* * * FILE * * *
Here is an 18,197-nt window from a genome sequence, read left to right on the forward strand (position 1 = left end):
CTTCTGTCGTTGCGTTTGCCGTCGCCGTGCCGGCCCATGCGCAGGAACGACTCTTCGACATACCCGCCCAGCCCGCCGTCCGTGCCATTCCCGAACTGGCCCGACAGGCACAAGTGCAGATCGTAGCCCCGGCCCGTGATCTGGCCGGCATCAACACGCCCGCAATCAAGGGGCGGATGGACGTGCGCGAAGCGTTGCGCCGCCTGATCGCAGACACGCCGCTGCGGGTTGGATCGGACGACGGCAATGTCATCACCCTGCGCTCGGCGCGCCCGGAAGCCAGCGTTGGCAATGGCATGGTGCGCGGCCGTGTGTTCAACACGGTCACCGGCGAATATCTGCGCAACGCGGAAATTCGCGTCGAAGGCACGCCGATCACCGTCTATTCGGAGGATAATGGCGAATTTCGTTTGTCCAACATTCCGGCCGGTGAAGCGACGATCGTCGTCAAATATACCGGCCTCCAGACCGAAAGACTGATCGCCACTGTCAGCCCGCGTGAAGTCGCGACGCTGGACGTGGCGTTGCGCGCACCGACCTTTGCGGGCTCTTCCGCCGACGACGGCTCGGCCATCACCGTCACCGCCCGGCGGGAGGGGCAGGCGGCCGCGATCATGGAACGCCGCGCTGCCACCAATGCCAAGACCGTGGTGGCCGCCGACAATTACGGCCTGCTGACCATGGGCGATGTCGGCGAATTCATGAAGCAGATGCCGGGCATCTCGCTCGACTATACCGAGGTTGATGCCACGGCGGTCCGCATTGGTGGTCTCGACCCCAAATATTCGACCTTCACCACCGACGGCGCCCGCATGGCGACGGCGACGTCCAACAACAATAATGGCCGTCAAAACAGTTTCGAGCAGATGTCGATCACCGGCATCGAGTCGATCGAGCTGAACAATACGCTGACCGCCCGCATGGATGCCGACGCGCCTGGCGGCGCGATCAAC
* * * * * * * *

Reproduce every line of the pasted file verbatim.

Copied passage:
Here is an 18,197-nt window from a genome sequence, read left to right on the forward strand (position 1 = left end):
CTTCTGTCGTTGCGTTTGCCGTCGCCGTGCCGGCCCATGCGCAGGAACGACTCTTCGACATACCCGCCCAGCCCGCCGTCCGTGCCATTCCCGAACTGGCCCGACAGGCACAAGTGCAGATCGTAGCCCCGGCCCGTGATCTGGCCGGCATCAACACGCCCGCAATCAAGGGGCGGATGGACGTGCGCGAAGCGTTGCGCCGCCTGATCGCAGACACGCCGCTGCGGGTTGGATCGGACGACGGCAATGTCATCACCCTGCGCTCGGCGCGCCCGGAAGCCAGCGTTGGCAATGGCATGGTGCGCGGCCGTGTGTTCAACACGGTCACCGGCGAATATCTGCGCAACGCGGAAATTCGCGTCGAAGGCACGCCGATCACCGTCTATTCGGAGGATAATGGCGAATTTCGTTTGTCCAACATTCCGGCCGGTGAAGCGACGATCGTCGTCAAATATACCGGCCTCCAGACCGAAAGACTGATCGCCACTGTCAGCCCGCGTGAAGTCGCGACGCTGGACGTGGCGTTGCGCGCACCGACCTTTGCGGGCTCTTCCGCCGACGACGGCTCGGCCATCACCGTCACCGCCCGGCGGGAGGGGCAGGCGGCCGCGATCATGGAACGCCGCGCTGCCACCAATGCCAAGACCGTGGTGGCCGCCGACAATTACGGCCTGCTGACCATGGGCGATGTCGGCGAATTCATGAAGCAGATGCCGGGCATCTCGCTCGACTATACCGAGGTTGATGCCACGGCGGTCCGCATTGGTGGTCTCGACCCCAAATATTCGACCTTCACCACCGACGGCGCCCGCATGGCGACGGCGACGTCCAACAACAATAATGGCCGTCAAAACAGTTTCGAGCAGATGTCGATCACCGGCATCGAGTCGATCGAGCTGAACAATACGCTGACCGCCCGCATGGATGCCGACGCGCCTGGCGGCGCGATCAAC